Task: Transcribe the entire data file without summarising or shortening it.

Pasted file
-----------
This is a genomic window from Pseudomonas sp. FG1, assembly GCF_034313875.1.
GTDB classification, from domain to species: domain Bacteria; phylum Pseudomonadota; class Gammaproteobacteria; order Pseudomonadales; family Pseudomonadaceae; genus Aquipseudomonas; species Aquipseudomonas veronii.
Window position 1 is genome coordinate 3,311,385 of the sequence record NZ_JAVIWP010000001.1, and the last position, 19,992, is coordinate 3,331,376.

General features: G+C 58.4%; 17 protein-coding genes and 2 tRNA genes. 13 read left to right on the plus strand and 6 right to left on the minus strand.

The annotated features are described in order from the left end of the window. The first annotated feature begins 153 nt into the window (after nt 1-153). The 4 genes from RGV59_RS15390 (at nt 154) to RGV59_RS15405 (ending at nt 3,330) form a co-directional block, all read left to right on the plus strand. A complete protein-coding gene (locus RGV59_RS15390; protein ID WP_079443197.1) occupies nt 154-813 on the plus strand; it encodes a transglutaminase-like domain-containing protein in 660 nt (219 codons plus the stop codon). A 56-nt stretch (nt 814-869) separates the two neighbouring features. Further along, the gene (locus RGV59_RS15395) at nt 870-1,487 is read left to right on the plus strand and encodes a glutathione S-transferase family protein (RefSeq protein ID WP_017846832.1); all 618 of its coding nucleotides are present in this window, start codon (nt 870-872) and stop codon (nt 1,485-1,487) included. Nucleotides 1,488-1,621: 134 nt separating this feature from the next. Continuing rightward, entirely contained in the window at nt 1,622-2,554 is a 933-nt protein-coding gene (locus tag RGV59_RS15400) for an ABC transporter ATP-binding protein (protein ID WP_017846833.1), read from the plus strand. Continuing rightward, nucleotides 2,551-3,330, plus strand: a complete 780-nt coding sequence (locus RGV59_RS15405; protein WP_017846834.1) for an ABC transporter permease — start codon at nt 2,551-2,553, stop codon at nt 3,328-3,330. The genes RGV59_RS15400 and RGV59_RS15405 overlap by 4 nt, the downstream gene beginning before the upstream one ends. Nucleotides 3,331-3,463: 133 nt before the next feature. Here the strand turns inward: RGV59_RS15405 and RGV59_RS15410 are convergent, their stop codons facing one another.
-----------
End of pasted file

This is a genomic window from Pseudomonas sp. FG1, assembly GCF_034313875.1.
GTDB classification, from domain to species: domain Bacteria; phylum Pseudomonadota; class Gammaproteobacteria; order Pseudomonadales; family Pseudomonadaceae; genus Aquipseudomonas; species Aquipseudomonas veronii.
Window position 1 is genome coordinate 3,311,385 of the sequence record NZ_JAVIWP010000001.1, and the last position, 19,992, is coordinate 3,331,376.

General features: G+C 58.4%; 17 protein-coding genes and 2 tRNA genes. 13 read left to right on the plus strand and 6 right to left on the minus strand.

The annotated features are described in order from the left end of the window. The first annotated feature begins 153 nt into the window (after nt 1-153). The 4 genes from RGV59_RS15390 (at nt 154) to RGV59_RS15405 (ending at nt 3,330) form a co-directional block, all read left to right on the plus strand. A complete protein-coding gene (locus RGV59_RS15390; protein ID WP_079443197.1) occupies nt 154-813 on the plus strand; it encodes a transglutaminase-like domain-containing protein in 660 nt (219 codons plus the stop codon). A 56-nt stretch (nt 814-869) separates the two neighbouring features. Further along, the gene (locus RGV59_RS15395) at nt 870-1,487 is read left to right on the plus strand and encodes a glutathione S-transferase family protein (RefSeq protein ID WP_017846832.1); all 618 of its coding nucleotides are present in this window, start codon (nt 870-872) and stop codon (nt 1,485-1,487) included. Nucleotides 1,488-1,621: 134 nt separating this feature from the next. Continuing rightward, entirely contained in the window at nt 1,622-2,554 is a 933-nt protein-coding gene (locus tag RGV59_RS15400) for an ABC transporter ATP-binding protein (protein ID WP_017846833.1), read from the plus strand. Continuing rightward, nucleotides 2,551-3,330, plus strand: a complete 780-nt coding sequence (locus RGV59_RS15405; protein WP_017846834.1) for an ABC transporter permease — start codon at nt 2,551-2,553, stop codon at nt 3,328-3,330. The genes RGV59_RS15400 and RGV59_RS15405 overlap by 4 nt, the downstream gene beginning before the upstream one ends. Nucleotides 3,331-3,463: 133 nt before the next feature. Here the strand turns inward: RGV59_RS15405 and RGV59_RS15410 are convergent, their stop codons facing one another.